Review: Bluecoat 300: Charity, Philanthropy and the Black Atlantic

International Slavery Museum

2017 marked two anniversaries in Liverpool: the tercentenary of the Bluecoat building, a contemporary arts centre which was originally constructed as a charity school in 1717, and the tenth anniversary of the International Slavery Museum. Like many institutions founded in eighteenth-century Liverpool, Bluecoat was supported by funds derived from maritime trade; in particular, the transatlantic slave trade. As part of Bluecoat’s year-long anniversary programme, special attention has been paid to exploring the building’s connections to slavery. Continue reading

Zora Neale Hurston: Life and Works

A series to commemorate the historic publication of 'Barracoon: the Story of the Last Black Cargo' (Harper Collins, 2018)

“Of all the millions transported from Africa to the Americas, only one man is left. The only man on earth who has in his heart the memory of his African home; the horrors of a slave raid; the barracoon; the Lenten tones of slavery; and who has 67 years of freedom in a foreign land behind him.” Continue reading

Historians Against Slavery

International Slavery Museum, Liverpool

An over-arching theme of the conference was a trans-disciplinary approach, clearly seen in the construction of the panels. From historians to lawyers to activists, it was clear that organisers of the conference wanted to encourage research collaboration in the effort to end modern slavery. Unlike an inter-disciplinary method, a trans-disciplinary approach goes across different areas of research, not just within, to fully utilise the expertise of each field. Continue reading

Book Review: Rethinking American Emancipation: Legacies of Slavery and the Quest for Black Freedom edited by William A. Link and James J. Broomall

It is axiomatic that the American Civil War was intimately connected with the demise of American slavery. Certainly, the circumstances and events of the war led to the Emancipation Proclamation and later the Thirteenth Amendment, ending chattel slavery in the United States. This relationship between the Civil War and emancipation has led to a general view of the war as a triumph for freedom and a redemptive rebirth of the American nation. Yet several decades of historical writing have sought to complicate this straightforward story of a dichotomous shift from slavery to freedom in 1865. Continue reading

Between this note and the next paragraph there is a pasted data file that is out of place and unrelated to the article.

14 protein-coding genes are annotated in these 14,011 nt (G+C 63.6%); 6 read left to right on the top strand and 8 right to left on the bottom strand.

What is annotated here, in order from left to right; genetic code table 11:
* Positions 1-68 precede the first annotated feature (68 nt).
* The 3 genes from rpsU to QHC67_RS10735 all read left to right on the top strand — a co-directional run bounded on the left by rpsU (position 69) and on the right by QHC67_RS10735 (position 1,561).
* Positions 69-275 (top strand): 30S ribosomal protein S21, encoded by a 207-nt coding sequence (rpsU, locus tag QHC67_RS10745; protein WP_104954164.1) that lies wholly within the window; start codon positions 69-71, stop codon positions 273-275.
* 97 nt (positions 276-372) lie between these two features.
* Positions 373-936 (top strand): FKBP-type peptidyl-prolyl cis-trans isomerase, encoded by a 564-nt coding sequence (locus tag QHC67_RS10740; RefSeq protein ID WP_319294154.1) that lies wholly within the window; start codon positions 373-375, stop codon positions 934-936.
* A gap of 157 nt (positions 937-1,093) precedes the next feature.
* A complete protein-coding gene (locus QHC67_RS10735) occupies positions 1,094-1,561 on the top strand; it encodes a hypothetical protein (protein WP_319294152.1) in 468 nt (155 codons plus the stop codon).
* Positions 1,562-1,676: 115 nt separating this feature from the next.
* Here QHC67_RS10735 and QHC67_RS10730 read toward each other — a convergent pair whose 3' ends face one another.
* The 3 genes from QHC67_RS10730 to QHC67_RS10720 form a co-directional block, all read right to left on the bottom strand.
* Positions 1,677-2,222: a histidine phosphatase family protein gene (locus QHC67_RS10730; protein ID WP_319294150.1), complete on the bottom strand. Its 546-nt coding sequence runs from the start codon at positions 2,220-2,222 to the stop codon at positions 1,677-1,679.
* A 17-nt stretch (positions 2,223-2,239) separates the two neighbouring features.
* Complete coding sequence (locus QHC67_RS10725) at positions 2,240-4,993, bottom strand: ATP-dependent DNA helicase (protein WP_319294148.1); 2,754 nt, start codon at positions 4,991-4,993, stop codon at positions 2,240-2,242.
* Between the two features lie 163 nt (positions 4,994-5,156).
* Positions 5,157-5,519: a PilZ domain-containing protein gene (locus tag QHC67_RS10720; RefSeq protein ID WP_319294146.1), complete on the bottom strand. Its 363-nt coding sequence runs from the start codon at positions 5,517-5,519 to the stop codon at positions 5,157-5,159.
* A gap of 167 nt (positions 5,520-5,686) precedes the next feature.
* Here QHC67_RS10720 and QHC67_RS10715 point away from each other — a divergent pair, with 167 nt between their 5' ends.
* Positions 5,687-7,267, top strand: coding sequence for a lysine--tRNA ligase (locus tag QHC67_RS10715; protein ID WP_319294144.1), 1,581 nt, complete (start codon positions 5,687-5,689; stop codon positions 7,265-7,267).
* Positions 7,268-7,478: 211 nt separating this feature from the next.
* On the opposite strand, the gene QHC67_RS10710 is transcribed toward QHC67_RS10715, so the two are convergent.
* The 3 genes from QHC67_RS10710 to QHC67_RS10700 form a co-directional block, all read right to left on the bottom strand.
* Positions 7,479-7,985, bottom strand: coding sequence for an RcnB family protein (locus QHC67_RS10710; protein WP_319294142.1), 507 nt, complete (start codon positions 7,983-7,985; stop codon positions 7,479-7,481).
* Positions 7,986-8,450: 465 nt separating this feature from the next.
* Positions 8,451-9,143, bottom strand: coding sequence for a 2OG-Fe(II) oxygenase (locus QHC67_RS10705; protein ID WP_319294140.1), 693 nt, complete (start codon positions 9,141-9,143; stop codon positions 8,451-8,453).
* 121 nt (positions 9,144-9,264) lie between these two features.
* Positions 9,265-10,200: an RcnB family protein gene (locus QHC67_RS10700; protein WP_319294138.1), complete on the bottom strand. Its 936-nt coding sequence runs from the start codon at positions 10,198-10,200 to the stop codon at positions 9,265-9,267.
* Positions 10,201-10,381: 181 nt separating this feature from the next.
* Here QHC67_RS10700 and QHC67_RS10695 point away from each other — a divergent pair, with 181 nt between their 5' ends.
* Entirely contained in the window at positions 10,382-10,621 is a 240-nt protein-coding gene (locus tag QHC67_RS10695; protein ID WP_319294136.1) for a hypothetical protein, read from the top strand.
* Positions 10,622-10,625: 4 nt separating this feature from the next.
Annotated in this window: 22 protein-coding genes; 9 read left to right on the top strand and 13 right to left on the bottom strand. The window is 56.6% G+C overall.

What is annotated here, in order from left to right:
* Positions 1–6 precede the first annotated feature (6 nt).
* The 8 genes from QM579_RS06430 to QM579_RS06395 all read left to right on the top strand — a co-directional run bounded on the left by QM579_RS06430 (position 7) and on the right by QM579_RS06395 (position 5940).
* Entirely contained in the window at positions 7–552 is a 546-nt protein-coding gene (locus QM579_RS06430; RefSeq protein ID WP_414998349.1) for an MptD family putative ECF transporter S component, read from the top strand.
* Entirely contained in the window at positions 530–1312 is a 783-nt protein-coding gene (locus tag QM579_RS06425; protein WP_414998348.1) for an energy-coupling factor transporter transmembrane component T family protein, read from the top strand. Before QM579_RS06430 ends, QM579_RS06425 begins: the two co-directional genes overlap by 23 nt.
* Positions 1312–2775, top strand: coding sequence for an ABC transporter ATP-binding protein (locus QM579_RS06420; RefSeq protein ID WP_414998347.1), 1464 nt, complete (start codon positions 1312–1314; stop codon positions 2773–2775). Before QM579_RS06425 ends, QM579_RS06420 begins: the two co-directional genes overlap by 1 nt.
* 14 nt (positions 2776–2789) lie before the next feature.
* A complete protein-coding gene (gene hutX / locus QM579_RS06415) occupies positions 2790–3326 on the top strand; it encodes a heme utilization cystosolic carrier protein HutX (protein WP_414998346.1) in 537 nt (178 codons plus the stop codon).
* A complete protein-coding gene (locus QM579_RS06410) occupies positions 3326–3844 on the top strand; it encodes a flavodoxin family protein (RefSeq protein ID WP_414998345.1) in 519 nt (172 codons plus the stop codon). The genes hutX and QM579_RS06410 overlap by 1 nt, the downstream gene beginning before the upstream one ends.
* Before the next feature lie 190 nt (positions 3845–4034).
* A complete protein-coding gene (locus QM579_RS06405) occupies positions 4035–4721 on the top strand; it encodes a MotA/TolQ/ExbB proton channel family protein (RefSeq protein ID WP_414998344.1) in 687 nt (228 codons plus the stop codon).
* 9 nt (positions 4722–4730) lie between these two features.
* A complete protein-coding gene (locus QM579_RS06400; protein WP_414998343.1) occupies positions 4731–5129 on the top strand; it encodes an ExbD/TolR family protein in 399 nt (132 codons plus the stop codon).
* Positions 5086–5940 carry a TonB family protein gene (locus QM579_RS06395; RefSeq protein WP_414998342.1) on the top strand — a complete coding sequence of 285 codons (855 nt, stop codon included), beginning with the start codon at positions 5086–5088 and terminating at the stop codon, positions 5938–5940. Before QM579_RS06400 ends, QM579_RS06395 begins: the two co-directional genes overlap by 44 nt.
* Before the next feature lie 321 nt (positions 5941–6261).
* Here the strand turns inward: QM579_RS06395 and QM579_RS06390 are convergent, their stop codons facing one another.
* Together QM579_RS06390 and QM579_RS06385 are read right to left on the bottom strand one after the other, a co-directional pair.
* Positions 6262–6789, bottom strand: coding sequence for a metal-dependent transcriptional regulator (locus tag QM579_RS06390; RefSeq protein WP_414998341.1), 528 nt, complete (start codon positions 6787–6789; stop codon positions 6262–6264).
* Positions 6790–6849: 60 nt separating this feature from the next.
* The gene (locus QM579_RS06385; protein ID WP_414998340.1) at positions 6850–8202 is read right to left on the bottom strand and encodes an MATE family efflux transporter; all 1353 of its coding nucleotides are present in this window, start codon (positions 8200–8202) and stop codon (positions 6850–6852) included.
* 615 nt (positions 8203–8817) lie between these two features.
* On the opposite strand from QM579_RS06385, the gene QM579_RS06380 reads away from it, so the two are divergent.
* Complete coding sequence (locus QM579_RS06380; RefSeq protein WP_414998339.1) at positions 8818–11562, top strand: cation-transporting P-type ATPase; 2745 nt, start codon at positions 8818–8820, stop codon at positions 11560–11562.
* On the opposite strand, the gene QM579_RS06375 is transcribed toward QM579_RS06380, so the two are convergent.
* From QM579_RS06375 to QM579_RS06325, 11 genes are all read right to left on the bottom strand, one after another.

Review: ‘Mothering Slaves: Motherhood, Childlessness, and the Care of Children from Slavery to Emancipation’

‘Mothering Slaves: Motherhood, Childlessness, and the Care of Children from Slavery to Emancipation’, University of Reading, 19-21 April 2016. Following events at the University of Newcastle and the Universidade de São Paulo, this third meeting of the Mothering Slaves Research Network sought to bring together experienced and new researchers, from a … Continue reading

Review: American Historical Association Annual Meeting

The AHA Presidential Address by Vicki L. Ruiz (University of California, Irvine) entitled, ‘Class Acts: Latina Feminist Traditions, 1900-1930’, challenged the dominant historiographical genealogy of Latina feminism, which typically focuses on seventeenth-century Mexican women poets and then jumps to the 1970s Chicana movement. Instead, Ruiz explored the work of two key early-twentieth-century Latina labour activists: Puerto Rican Luisa Capetillo and Guatemalan Luisa Moreno (born Rosa López Rodríguez). Continue reading

Chickasaw Gender Roles and Slavery During the Plan for Civilization

Throughout November 2015, U.S. Studies Online will be publishing a series of posts to mark Native American Heritage Month. In the first post, Jeff Washburn (University of Mississippi) discusses the evolution of gender roles within Chickasaw society during the early 1800s. The founding of the United States altered the relationship … Continue reading

Haiti’s “horrid civil war”: The 1791 Haitian Revolution and its Legacy in America

Following the success of the American colonies in gaining their independence from Britain, an endeavour in which he had played no small part, Thomas Jefferson hoped that people of other nations would follow his countrymen down the road to political revolution. But the black republic of Haiti and its citizens became a national nightmare at this foundational moment of American history, and in many ways have retained that identity for over two hundred years. Continue reading

“The Land Entire Saturated”: Commemorating the Civil War Dead at 150 years

  April 9th, 2015 marked the sesquicentennial commemoration of the surrender of the General Lee’s Army of Northern Virginia to the Army of the Potomac under the command of General Grant. The surrender sounded the death knell for the shattered Confederacy. Appomattox was no cause for outpourings of joy; the … Continue reading

Deconstructing ‘Uncle Tom’ Abroad: The Case of an American President

The character of Uncle Tom experiences the benevolent paternalism and cruel exploitation of chattel slavery, and eventually dies at the hands of a malicious master. What does it mean for a twenty-first century presidential candidate, who became the 44th President of the United States, to be described in such terms? The rhetorical implications of this epithet demonstrate how media and popular culture shape ideas about history, race, and politics, even beyond the United States. Continue reading